Mobile phones are often used at work. They can have benefits for safety, efficiency and convenience of employers and staff. Employers have legal duties to protect the health and safety of their employees. The Health and Safety Executive advises employers that they should instruct staff not to use mobile phones while driving, or doing anything else where safety is important and their use might interfere with concentration.
Where employers require staff to use a mobile phone, and concerns about possible health impacts are raised, employers could respond by, for example:
- explaining that mobile phones operate within international guidelines.
- giving staff a copy of this leaflet.
- discussing with concerned staff ways to reduce mobile phone use.
In hospitals and aeroplanes
The radio signals emitted by mobile phone systems can interfere with sensitive electronic equipment. In hospitals, aeroplanes and other restricted areas, observe the warning signs and switch off your mobile when required.
Extract from the DoH BaseStation Leaflet:
Gaps in scientific knowledge led the Stewart Group to recommend a precautionary approach to the use of mobile phones and base stations until more research findings become available. They added that in some cases people's well-being may be adversely affected by insensitive siting of base stations.
Further research is now being set up to keep pace with developments in mobile phone technology. (See companion leaflet, Mobile Phones and Health)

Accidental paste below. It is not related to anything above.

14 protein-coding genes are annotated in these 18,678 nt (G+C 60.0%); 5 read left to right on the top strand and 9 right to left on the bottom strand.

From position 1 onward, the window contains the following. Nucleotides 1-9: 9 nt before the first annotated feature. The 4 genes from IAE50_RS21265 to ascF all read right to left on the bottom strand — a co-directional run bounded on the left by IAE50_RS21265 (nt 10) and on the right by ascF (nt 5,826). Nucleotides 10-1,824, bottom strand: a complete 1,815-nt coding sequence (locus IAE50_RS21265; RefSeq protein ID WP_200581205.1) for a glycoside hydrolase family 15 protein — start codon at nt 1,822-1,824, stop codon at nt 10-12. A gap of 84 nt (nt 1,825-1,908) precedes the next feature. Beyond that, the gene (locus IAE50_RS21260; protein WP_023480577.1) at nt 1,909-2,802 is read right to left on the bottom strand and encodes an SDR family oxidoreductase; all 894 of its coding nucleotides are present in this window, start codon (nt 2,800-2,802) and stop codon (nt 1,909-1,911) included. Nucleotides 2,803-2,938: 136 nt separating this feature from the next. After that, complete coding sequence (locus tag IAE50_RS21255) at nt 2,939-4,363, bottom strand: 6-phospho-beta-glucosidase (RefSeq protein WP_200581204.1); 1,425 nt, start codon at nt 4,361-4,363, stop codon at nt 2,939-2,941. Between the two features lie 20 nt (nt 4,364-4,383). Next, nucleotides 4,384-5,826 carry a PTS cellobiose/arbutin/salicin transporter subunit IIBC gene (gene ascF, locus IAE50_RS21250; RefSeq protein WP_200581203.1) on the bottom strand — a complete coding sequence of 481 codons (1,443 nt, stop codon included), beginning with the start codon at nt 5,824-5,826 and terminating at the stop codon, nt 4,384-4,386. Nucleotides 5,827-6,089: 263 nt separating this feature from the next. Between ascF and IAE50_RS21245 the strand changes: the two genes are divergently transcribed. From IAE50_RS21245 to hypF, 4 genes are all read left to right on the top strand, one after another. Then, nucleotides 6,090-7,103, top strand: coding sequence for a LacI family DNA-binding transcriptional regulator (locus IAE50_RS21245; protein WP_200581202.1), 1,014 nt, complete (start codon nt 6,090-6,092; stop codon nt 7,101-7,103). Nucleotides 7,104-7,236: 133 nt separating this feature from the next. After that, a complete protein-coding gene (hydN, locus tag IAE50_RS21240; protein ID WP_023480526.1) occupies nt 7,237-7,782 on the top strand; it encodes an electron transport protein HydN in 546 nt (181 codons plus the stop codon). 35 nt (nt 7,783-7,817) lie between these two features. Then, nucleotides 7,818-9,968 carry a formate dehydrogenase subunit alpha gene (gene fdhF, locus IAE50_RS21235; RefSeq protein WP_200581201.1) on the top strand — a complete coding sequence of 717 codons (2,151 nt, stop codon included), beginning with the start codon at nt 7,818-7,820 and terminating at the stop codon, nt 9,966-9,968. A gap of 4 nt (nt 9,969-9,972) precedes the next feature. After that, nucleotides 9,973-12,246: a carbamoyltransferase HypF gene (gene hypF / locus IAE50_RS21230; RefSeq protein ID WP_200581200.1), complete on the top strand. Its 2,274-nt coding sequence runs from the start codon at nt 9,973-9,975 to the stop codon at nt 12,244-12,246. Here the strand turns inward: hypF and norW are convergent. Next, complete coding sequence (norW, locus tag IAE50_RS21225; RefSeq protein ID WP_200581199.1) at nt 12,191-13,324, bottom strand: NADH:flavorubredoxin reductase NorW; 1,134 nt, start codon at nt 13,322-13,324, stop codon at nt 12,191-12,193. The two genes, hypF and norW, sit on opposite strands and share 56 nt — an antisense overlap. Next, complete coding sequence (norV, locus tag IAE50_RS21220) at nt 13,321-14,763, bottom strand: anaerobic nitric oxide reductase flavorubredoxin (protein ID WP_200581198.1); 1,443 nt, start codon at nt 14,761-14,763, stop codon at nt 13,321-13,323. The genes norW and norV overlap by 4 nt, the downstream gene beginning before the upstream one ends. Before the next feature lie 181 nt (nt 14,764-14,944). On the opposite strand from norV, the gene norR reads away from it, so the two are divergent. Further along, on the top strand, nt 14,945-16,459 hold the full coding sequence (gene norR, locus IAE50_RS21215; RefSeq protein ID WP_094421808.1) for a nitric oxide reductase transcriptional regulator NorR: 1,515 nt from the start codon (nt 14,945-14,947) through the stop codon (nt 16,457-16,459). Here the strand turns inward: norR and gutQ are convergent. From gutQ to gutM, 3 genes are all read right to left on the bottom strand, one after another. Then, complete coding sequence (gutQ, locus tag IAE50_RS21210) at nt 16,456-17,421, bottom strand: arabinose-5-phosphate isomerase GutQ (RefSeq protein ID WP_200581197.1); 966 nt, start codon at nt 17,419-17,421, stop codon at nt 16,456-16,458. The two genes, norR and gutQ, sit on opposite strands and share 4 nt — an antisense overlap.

Base stations on or near schools
Although the exposure from base stations will be many times lower than from using a mobile phone, the Stewart Group acknowledged that there was some public concern about base stations located on or near schools. The pattern of radio waves emitted from a base station is generally even, but there is a zone within each cell where the concentration of waves will be slightly higher (see illustration). The base station operator will be able to provide information about the pattern of radio wave emissions or any part of its grounds.
Within the overall distribution of radio waves from a base station across its cell, there is a zone where the concentration is higher than elsewhere. At ground level, this zone is usually some distance from the base station. The radio waves within it are still far below the levels for safety specified in international guidelines.
Radio waves above a certain level can cause heating effects to the body. International guidelines have been set to keep exposure to radio waves below that level.
Mobile phone network operators in the UK have agreed to comply with these international guidelines. Exposure to radio wave emissions from base stations has been calculated to be thousands of times lower than the maximum levels stipulated by the guidelines.
Some independent measurements have already been made which show compliance. However, starting from Autumn 2000, a comprehensive audit of base stations is being carried out by the Radiocommunications Agency. Base stations will be measured to confirm their compliance with guidelines on emission levels, and the results will be freely available from the Agency (see Information). The audit begins with base stations on school premises.